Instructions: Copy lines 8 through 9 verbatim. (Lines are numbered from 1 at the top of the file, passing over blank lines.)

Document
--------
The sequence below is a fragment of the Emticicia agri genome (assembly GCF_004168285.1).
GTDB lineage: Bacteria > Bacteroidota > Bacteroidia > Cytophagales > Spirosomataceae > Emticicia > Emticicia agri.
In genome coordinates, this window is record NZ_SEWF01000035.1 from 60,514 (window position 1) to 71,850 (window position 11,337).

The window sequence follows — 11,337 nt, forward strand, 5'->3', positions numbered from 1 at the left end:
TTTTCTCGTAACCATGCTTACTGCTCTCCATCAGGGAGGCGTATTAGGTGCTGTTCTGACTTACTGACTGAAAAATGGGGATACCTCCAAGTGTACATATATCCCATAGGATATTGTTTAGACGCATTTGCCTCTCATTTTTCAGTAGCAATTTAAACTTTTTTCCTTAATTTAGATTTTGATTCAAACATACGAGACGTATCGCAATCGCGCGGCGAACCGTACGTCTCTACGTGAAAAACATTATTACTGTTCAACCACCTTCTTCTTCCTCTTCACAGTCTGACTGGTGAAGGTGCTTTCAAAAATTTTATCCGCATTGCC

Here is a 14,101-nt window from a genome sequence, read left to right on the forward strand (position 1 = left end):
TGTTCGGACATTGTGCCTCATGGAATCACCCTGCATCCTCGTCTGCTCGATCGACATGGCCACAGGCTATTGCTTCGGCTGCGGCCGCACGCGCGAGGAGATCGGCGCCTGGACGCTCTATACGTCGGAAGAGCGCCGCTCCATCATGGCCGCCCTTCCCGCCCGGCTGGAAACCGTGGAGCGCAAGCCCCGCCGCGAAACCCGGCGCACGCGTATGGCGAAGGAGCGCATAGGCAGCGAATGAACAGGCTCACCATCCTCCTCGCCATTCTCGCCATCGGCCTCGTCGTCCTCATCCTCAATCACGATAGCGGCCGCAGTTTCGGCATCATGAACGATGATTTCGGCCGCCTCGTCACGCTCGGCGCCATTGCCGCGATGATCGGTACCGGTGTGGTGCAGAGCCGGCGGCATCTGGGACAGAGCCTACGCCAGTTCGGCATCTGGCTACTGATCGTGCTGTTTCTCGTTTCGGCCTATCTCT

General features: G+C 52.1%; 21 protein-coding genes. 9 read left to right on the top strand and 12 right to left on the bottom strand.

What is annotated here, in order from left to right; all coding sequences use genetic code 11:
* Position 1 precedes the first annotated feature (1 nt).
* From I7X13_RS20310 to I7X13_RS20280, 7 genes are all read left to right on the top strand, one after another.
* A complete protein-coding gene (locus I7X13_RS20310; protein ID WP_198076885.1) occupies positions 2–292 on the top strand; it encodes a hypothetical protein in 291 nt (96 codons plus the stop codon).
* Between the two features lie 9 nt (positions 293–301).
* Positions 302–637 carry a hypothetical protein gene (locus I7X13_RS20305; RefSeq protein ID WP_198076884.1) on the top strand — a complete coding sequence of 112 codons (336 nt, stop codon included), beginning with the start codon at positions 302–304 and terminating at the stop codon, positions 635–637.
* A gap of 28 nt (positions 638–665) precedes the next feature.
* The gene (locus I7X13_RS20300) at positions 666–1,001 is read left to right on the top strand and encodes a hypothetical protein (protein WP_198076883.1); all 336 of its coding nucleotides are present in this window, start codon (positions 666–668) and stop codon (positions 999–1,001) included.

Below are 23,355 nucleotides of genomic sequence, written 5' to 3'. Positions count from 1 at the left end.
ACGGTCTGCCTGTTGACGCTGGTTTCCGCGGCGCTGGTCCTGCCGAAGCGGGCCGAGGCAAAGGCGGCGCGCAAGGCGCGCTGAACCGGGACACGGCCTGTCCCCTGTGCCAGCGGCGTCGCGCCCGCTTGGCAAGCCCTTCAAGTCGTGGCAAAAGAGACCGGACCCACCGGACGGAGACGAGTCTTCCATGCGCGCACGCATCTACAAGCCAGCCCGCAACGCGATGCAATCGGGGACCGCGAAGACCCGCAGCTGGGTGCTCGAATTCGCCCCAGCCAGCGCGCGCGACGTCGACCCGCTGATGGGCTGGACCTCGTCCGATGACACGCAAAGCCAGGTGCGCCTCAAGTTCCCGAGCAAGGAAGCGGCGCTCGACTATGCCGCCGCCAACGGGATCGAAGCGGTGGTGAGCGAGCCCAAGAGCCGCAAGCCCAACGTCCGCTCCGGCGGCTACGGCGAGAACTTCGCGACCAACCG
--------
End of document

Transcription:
General features: G+C 52.1%; 21 protein-coding genes. 9 read left to right on the top strand and 12 right to left on the bottom strand.

What is annotated here, in order from left to right; all coding sequences use genetic code 11: